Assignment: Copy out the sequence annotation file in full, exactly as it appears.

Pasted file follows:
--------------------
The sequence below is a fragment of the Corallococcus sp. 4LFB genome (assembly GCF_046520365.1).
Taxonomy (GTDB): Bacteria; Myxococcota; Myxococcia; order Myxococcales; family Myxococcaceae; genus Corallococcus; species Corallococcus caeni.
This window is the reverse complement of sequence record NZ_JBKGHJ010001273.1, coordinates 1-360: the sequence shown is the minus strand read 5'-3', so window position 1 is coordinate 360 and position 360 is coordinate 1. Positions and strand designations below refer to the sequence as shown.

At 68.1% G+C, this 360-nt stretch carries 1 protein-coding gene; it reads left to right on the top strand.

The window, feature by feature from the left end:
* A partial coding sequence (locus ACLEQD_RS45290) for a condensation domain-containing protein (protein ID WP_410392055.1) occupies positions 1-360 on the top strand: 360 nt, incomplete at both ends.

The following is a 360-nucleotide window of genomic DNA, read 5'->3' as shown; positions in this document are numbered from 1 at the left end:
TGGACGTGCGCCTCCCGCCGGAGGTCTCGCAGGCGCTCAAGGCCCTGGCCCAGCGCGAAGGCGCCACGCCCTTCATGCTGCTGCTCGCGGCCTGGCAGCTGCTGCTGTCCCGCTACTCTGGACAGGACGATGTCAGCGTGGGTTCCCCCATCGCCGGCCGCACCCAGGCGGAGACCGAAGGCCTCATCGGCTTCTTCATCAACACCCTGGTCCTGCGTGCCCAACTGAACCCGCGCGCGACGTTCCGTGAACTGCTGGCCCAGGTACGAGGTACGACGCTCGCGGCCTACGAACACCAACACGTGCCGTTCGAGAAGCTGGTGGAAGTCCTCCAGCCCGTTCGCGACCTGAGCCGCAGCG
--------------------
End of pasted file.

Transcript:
The sequence below is a fragment of the Corallococcus sp. 4LFB genome (assembly GCF_046520365.1).
Taxonomy (GTDB): Bacteria; Myxococcota; Myxococcia; order Myxococcales; family Myxococcaceae; genus Corallococcus; species Corallococcus caeni.
This window is the reverse complement of sequence record NZ_JBKGHJ010001273.1, coordinates 1-360: the sequence shown is the minus strand read 5'-3', so window position 1 is coordinate 360 and position 360 is coordinate 1. Positions and strand designations below refer to the sequence as shown.

At 68.1% G+C, this 360-nt stretch carries 1 protein-coding gene; it reads left to right on the top strand.

The window, feature by feature from the left end:
* A partial coding sequence (locus ACLEQD_RS45290) for a condensation domain-containing protein (protein ID WP_410392055.1) occupies positions 1-360 on the top strand: 360 nt, incomplete at both ends.

The following is a 360-nucleotide window of genomic DNA, read 5'->3' as shown; positions in this document are numbered from 1 at the left end:
TGGACGTGCGCCTCCCGCCGGAGGTCTCGCAGGCGCTCAAGGCCCTGGCCCAGCGCGAAGGCGCCACGCCCTTCATGCTGCTGCTCGCGGCCTGGCAGCTGCTGCTGTCCCGCTACTCTGGACAGGACGATGTCAGCGTGGGTTCCCCCATCGCCGGCCGCACCCAGGCGGAGACCGAAGGCCTCATCGGCTTCTTCATCAACACCCTGGTCCTGCGTGCCCAACTGAACCCGCGCGCGACGTTCCGTGAACTGCTGGCCCAGGTACGAGGTACGACGCTCGCGGCCTACGAACACCAACACGTGCCGTTCGAGAAGCTGGTGGAAGTCCTCCAGCCCGTTCGCGACCTGAGCCGCAGCG